Morning Coffee with Dave & Barnett

newman 2

An artist paints so that he will have something to look at; at times he must write so that he will also have something to read.

Barnett Newman, “The Ides of Art”

Barnett Newman has been an effective vitamin pill along with my morning coffee recently, providing plenty of inspiration for me as I continue work on my painting and ideas. For several decades I have been absorbed with the art and milieu of the Abstract Expressionist painters, also known as The New York School. I have read The Collected Writings of Robert Motherwell and parts of  Mark Rothko’s The Artist’s Reality: Philosophies of Art. Ian Watson, a former student of mine and now an artist emerging in the gallery milieu, presented me with this copy of Newman’s writings when I attended the opening of his show in Amarillo last month. And I have found his ideas very engaging.

The present painter can  be said to work with chaos not only in the sense that he is handling the chaos of a blank picture plane but also in that he is handling chaos of form.     . . . it can be said that the artist like a true creator is delving into chaos. It is precisely this that makes him an artist, for the Creator in creating the world began with the same material–for the artist tried to wrest truth from the void.

Barnett Newman “The Plasmic Image”

When I read this quote, I had to close the volume and catch my breath. For a number of years I have mused over a theological approach to creation. I have even used it in talking points during workshops I have conducted recently.

    In the beginning, God created the heavens and the earth. 

    The earth was without form and void, and darkness was over the face of the deep. And          the Spirit of God was hovering over the face of the waters.

    And God said,“Let there be light,” and there was light. 

    And God saw that the light was good. And God separated the light from the darkness.

When reading these opening verses of Genesis, I still tingle at that description of the world without form and void and darkness moving over the face of the abyss. Then God spoke, and as he spoke, the chaotic mass began organizing as he divided light from darkness, day from night, earth from sky, etc. Robert Motherwell said that drawing was a way of organizing space. God did that by dividing, and so also do we, as we look at the white expanse of surface and begin dividing it into a composition.

In verse 26, Genesis records that God made people in his own image. For centuries, thinkers have mused over the Imago Dei, wondering what it means to be made in the image of God. I answer the question with another: what is the very first thing recorded in Genesis about God? He created. And he made people to be like him. What do humans do? They create. Personally, I delight in that mandate. And I love rising to the challenge of confronting chaos and seeking to organize it into something worth seeing.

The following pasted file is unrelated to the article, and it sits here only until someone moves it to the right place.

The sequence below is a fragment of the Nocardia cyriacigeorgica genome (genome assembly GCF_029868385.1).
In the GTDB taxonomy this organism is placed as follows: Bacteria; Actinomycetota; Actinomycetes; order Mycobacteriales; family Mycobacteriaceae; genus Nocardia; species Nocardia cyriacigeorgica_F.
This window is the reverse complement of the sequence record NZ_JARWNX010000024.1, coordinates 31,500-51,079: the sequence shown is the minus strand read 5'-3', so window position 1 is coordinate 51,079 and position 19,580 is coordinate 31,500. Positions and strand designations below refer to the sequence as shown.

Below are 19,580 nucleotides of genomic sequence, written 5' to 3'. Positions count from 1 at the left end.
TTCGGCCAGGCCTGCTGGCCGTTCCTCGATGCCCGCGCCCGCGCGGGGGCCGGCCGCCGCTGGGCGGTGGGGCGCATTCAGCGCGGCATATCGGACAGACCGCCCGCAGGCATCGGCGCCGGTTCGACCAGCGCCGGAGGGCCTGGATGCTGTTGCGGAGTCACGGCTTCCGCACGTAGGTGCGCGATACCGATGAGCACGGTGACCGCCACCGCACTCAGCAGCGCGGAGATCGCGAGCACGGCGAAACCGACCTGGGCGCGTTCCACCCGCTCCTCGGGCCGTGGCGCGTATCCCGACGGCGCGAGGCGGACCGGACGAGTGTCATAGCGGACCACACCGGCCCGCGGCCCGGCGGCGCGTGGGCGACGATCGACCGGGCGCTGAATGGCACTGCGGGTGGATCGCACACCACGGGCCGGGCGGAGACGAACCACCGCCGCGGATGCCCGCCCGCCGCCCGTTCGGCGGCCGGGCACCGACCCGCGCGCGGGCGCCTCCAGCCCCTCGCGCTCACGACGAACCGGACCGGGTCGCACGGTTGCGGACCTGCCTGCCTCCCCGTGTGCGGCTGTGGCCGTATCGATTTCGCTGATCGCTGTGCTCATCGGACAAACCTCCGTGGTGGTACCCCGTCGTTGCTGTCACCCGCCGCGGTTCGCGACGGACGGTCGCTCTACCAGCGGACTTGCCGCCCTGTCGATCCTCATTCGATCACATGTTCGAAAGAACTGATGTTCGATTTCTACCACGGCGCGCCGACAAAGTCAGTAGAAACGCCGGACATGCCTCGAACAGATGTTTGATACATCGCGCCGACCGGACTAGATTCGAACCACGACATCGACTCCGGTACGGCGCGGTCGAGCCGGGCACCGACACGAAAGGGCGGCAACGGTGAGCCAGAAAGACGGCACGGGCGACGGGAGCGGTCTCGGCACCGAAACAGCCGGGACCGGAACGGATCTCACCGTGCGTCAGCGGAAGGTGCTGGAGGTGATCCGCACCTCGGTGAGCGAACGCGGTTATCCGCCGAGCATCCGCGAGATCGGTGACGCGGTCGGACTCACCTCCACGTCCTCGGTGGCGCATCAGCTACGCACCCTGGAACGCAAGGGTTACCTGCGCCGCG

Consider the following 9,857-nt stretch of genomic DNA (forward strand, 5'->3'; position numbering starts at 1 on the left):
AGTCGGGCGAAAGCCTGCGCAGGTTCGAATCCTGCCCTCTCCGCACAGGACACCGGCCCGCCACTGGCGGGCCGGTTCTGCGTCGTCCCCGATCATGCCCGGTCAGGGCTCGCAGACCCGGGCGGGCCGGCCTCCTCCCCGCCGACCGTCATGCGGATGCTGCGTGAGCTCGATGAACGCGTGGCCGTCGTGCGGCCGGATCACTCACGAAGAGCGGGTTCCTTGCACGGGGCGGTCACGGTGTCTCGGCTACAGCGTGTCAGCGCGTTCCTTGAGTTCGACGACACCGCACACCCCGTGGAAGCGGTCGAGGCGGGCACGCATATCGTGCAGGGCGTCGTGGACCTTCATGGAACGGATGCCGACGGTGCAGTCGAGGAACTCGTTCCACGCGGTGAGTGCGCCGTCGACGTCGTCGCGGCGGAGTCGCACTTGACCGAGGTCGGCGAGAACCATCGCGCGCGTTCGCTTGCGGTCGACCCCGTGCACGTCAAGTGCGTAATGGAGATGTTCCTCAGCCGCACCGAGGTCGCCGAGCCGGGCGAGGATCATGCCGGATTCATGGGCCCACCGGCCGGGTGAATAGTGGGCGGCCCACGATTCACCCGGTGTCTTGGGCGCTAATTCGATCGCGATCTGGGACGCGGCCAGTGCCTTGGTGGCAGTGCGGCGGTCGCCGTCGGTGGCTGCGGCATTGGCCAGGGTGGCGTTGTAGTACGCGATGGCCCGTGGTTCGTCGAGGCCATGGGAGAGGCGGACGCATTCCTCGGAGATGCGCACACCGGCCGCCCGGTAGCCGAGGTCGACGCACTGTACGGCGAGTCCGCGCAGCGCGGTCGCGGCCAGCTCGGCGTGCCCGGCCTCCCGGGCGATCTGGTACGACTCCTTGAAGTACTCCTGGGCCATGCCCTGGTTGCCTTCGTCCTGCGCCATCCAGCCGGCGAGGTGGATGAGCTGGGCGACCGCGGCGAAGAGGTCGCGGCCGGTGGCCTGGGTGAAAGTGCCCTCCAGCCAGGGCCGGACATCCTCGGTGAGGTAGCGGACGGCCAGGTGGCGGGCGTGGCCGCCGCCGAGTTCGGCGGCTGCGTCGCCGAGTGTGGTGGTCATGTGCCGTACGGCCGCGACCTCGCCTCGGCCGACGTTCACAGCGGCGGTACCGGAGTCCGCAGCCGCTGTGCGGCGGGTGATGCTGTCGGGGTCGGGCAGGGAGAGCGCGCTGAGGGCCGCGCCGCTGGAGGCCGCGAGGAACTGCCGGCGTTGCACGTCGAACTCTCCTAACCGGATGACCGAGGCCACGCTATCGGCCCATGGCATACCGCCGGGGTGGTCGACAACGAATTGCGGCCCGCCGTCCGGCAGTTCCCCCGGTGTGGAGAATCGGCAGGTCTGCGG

Thanks for reading.

I make art in order to be like God.

I journal when I feel alone.

I blog to remind myself I am not alone.



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3 Responses to “Morning Coffee with Dave & Barnett”

  1. Barbara Tyler Says:

    Hey Dr. Tripp,
    Sorry it’s been so long since I’ve chimed in on your blog, but this post rang a bell for me. Recently I studied the creation verses and was inspired by one of its narratives (Gen. 2:8-17) to create a piece for a local community college-sponsored exhibition geared for the blind and visually impaired. The artwork I ended up with requires the observer to use the senses of touch and smell to experience the work. If possible, I’ll add a sound element as well. After finishing the artwork I stepped back and decided it was a good piece, never making the connection that God did the same thing when he finished creating the earth. I really like this comparison and hope to use it in future studies of the creation story.
    The college gallery exhibition titled “Tactilis” will begin in October. I’ll message you some photos of my piece later today!
    Been living vicariously the life of the traveling artist by keeping up with your summer blog posts. Thank you again for all the inspiration!


    • davidtripp Says:

      Wow, what an inspiring idea, Barbara! I would love to see photos of the exhibition once it opens. Congratulations on your achievement. I believe you are the first artist in all these years to share with me this connection with the Genesis narratives felt by an artist. I am currently working on a blog post featuring one of my favorite quotes from Emerson about this primal quality felt in the creative act. I am always thrilled when other artists experience and share this sentiment.

      I often thought of your warm sentiments toward Georgia O’Keeffe while I was at Ghost Ranch. I still have overpowering memories of those canyons and the sensations I felt, trying to sketch them onto paper. I can understand how she felt so overpowered and small in such a Presence.

      Thank you again for writing me. Please let me see what you’re working on these days!


  2. Morning Coffee with Dave & Barnett – Best kopi Says:

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